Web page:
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|Index||63 reviews in total|
One of the greatest & most successful series ever screened. I was in my 20's when it came out &, as in the US, over here in England it was a massive hit. Not only was it great entertainment but a wonderful history lesson too. A powerful epic charting the lives of generations of the Kunta Kinta family, above all it is so thought provoking. I am sure this, as much as any other factor, delved deep into the American psyche & helped white Americans (& white British) appreciate the awful times these slaves went thru & enhanced everyone's understanding of the black American cause, to be treated as an equal. The direction was brilliant,the actors superb & the script so intelligently written & with so many interesting characters that sprang to life on screen. Generally speaking, American actors are the best in the world & they have proved it time & again. Give them a good script they'll make the characters believable.
Probably my ex-wifes relatives in Alabama. My ex-mother-in-law once
said "Where you spose them black people get all their money?" It's so
ignorant that it's humorous.
Anyway, this is stellar. The realism is amazing. If you can make it through episode one, during the journey across the Atlantic, you'll survive the almost as unbarable scenes to come.
Slavery was perhaps the worst scar in American history, although of course we have many. Learning about the gravity of these mistakes will ultimately improve humanity and speed our evolution.
This is a film that offers you something. This is one of only a handful of films that offers to make you a more enlightened and understanding human being. "The Deer Hunter" is the same way, watch it next.
I first saw some of Roots when i was in 7th grade and i thought that it
pretty interesting. When i got in eighth grade my teacher began showing
Roots (which we never got to finish) and i got really into it... a lot of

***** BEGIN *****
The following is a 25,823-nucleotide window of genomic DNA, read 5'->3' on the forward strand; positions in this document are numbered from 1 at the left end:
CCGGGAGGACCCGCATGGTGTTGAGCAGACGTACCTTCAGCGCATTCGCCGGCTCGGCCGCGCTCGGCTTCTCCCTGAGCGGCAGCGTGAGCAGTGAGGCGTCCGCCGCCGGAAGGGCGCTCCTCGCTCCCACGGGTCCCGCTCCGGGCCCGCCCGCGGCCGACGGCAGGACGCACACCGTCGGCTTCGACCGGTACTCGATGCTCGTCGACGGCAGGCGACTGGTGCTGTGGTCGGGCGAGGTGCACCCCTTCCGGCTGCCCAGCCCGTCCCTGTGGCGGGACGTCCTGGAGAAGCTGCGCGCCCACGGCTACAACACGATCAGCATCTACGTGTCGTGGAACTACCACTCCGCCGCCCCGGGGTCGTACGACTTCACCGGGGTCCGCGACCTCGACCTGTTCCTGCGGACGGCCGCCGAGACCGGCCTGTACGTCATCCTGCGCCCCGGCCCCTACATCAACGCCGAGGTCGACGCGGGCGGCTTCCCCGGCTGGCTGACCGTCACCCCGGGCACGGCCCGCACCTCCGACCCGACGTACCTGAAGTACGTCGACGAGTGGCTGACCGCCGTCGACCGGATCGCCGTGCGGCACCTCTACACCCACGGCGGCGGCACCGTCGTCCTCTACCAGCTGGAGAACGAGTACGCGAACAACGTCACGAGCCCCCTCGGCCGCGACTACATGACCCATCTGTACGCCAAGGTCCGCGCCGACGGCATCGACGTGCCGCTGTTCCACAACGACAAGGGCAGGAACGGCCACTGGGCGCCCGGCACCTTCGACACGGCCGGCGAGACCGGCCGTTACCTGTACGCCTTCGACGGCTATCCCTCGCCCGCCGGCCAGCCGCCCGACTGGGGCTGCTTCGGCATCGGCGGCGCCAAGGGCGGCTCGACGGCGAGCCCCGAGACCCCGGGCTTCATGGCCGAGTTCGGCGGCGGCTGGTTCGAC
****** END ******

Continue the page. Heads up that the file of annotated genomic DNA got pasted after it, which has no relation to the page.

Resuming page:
the series made me really mad to see that people thought they had the right
to treat other people as animals, other parts were so sad that i would have
broken down and cried if i hadn't been in class... and some parts made me
laugh.... the whole thing just really got me to thinking and i will
never forget Roots and all it taught me...
Alex Haley really did a great job experimenting his family tree, I'm amazed
he was able to do that much research, and just make a great mini-series out
of it. The one thing this series does is just shock you, it teaches you how
cruel slavery was, and how much you really didn't know that they were
supposed to teach you in school.
One thing I love about this series is how touching it all really is. The marriages of the slaves, the jobs of the slaves, and the story about Chicken George is just very cool. I know to some this series is just very depicting, and to some whites, they feel it's making them responsible for slavery. But what the series is teaching you, is that we should all learn about our mistakes in history, and accept what we are, and try to change for the better without finger pointing.
This series shocked alot of people, and sparked alot of controversy, but it's worth seeing, for any race, for any generation, in any country. Alex Haley, I take my hat off to you.
I was only 12 years old when I first saw Alex Haley's 'Roots' in 1977.
It was perhaps the most profound history lesson I've ever had.
'Roots' was the first television program that dealt with the issue of American slavery. Roots vividly portrays the ruthless manner in which Africans (such as teenaged Kunta Kinte) were kidnapped, shackled, and brought to the new world, and completely stripped of their homes, names, families, culture, language, religion, identity, and freedom.
The first thing that caught my attention was the selection of beloved television stars to portray the ruthless slave owners and victimized slaves, such as Robert Reed (of 'The Brady Bunch'), John Amos (of 'Good Times'), Lorne Green (of 'Bonanza'), Caroline Jones (of 'The Addams Family'), Lawrence Hilton-Jacobs (of 'Welcome Back, Kotter'), Ed Asner (of 'The Mary Tyler Moore Show'), Ralph Waite (of 'The Waltons'), and Chuck Connors (of 'The Rifleman'). This was a very clever move that resulted in viewers (particularly those of 1977) immediately relating to the characters in this emotional drama.
The miniseries begins in the late 18th century on the West coast of Africa. Teenager Kunta Kinte is ruthlessly kidnapped and sold into slavery in colonial Virginia to plantation owner John Reynolds. The brutal treatment of Kunta Kinte and his descendants is difficult to watch.